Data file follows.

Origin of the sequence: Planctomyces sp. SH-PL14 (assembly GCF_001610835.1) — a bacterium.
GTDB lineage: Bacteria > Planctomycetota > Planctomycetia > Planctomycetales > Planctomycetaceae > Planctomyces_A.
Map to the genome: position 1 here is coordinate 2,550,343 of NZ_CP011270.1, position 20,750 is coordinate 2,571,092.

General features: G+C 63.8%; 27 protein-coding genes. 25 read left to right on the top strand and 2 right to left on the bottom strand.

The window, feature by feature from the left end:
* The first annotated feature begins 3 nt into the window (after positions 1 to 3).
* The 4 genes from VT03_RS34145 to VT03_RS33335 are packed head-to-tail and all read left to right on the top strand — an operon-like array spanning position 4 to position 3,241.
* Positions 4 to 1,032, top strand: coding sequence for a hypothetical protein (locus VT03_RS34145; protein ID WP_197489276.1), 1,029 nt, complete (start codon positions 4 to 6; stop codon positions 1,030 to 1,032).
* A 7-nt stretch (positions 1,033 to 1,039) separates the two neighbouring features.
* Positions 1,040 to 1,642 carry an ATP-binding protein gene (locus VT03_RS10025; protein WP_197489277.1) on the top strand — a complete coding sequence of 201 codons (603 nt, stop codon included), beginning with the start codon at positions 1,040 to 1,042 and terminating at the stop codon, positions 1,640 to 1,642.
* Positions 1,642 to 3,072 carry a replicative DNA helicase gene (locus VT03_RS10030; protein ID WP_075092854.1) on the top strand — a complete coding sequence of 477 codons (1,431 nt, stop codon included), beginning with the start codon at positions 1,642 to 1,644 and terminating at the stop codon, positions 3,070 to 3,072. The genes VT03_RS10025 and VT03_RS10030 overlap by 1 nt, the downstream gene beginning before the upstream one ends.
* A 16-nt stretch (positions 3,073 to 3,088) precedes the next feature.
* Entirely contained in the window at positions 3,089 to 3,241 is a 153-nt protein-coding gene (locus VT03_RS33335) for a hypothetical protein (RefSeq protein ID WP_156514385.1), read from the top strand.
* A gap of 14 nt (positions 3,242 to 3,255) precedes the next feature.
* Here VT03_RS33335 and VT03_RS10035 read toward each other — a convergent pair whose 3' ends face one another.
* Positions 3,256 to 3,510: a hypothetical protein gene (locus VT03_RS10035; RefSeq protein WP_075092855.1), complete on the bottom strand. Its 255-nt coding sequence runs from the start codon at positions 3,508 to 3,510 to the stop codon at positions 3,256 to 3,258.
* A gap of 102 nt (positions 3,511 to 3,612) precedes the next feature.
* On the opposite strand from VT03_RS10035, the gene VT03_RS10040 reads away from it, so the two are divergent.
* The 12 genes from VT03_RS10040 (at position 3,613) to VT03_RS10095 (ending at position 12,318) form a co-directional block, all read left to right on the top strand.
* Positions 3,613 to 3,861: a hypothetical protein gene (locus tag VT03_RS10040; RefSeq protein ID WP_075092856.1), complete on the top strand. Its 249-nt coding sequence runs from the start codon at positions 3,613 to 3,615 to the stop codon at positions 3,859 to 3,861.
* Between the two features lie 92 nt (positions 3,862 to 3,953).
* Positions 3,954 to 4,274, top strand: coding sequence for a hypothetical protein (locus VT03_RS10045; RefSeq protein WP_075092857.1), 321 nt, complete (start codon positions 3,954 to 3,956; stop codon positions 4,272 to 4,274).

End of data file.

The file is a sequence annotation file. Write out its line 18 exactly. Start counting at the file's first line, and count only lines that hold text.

* On the opposite strand from VT03_RS10035, the gene VT03_RS10040 reads away from it, so the two are divergent.